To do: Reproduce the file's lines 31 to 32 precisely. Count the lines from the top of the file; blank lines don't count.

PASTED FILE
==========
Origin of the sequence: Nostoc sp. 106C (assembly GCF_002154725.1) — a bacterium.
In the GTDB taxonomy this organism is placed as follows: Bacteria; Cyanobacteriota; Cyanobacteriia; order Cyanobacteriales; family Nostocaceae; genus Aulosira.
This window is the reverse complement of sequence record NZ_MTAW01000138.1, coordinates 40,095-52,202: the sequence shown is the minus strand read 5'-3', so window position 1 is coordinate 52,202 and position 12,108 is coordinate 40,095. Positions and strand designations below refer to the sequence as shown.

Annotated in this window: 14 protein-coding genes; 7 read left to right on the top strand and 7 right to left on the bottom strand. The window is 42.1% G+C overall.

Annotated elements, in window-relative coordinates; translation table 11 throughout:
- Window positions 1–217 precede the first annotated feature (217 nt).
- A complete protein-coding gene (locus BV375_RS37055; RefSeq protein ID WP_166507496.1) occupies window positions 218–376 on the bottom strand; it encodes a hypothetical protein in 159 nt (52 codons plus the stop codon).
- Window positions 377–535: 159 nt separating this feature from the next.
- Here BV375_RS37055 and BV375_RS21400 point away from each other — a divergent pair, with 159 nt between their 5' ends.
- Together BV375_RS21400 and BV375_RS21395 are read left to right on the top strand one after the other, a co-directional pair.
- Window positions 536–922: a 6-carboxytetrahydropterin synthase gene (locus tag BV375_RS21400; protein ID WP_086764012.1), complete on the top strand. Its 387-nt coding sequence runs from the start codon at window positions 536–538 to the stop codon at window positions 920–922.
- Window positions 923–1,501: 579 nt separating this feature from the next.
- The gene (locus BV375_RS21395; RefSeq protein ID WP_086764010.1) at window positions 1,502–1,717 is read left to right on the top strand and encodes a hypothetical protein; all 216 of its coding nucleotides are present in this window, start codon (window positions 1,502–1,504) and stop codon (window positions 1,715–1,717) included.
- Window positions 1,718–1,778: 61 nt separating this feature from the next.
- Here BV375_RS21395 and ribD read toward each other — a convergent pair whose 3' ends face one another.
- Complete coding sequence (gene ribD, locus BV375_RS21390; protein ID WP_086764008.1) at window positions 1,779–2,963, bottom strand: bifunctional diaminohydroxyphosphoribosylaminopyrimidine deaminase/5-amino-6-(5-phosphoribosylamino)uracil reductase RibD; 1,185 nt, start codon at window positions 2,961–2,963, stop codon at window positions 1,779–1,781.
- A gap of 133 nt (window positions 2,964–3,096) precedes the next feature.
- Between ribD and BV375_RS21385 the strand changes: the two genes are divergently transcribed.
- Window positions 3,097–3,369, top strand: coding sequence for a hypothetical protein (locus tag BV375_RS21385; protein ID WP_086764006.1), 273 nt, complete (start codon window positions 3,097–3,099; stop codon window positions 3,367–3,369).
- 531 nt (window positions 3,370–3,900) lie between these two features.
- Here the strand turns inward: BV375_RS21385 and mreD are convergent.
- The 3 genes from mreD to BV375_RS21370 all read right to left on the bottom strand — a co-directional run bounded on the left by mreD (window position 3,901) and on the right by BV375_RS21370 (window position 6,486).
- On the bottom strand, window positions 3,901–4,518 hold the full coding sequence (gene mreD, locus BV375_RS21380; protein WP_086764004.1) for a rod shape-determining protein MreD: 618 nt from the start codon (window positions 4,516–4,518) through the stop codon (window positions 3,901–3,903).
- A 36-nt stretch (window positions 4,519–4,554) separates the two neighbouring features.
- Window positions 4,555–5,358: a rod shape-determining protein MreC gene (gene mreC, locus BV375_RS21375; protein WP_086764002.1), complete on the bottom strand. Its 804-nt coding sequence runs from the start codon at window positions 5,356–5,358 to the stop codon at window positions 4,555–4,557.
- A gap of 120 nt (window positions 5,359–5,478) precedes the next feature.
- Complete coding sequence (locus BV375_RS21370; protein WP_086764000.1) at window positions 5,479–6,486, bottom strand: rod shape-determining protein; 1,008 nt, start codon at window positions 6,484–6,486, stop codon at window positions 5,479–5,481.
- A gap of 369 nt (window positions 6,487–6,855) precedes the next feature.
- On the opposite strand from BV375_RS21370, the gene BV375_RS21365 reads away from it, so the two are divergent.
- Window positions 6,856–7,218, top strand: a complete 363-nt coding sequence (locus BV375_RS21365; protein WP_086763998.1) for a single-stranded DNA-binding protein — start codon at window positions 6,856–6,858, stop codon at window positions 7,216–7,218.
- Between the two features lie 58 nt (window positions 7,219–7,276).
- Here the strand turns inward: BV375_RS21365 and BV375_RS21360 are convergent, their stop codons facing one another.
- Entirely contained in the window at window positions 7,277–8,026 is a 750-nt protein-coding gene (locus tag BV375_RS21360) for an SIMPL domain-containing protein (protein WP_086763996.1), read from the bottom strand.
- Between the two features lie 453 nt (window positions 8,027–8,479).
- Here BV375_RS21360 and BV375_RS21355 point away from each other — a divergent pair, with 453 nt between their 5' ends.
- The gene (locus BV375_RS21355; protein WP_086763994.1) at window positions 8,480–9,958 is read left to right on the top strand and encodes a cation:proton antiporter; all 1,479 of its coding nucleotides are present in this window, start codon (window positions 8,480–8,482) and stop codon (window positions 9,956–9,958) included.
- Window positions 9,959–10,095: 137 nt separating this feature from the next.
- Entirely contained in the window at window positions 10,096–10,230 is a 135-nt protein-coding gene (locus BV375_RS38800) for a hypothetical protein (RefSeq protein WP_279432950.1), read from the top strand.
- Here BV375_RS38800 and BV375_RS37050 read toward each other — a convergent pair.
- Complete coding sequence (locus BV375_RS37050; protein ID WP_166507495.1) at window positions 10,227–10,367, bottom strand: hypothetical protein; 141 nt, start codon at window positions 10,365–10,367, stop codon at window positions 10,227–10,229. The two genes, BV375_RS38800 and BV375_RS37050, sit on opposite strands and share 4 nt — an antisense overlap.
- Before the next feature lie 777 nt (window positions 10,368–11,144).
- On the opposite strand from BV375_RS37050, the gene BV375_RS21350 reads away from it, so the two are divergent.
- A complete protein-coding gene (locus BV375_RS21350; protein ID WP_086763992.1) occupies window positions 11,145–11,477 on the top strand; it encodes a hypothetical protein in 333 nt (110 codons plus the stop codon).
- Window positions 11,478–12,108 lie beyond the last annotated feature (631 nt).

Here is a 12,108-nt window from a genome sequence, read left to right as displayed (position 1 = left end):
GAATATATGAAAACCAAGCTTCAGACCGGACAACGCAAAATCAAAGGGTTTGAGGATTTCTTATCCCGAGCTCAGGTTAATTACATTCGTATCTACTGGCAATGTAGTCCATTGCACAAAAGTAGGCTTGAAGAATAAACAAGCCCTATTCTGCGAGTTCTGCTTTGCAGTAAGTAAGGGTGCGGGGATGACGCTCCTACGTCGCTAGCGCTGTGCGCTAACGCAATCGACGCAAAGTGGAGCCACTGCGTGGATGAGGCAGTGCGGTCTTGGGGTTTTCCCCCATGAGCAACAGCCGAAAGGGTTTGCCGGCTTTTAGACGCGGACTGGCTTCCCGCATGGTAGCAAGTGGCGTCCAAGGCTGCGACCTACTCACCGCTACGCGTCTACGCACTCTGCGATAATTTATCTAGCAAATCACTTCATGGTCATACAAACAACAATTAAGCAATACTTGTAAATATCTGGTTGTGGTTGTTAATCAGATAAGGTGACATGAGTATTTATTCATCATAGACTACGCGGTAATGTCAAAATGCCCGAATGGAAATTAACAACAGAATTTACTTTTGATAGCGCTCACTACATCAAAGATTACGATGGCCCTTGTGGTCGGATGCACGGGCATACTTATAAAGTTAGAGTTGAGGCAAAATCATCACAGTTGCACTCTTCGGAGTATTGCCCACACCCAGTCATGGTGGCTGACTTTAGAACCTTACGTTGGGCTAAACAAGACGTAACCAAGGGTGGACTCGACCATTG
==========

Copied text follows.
- Between the two features lie 58 nt (window positions 7,219–7,276).
- Here the strand turns inward: BV375_RS21365 and BV375_RS21360 are convergent, their stop codons facing one another.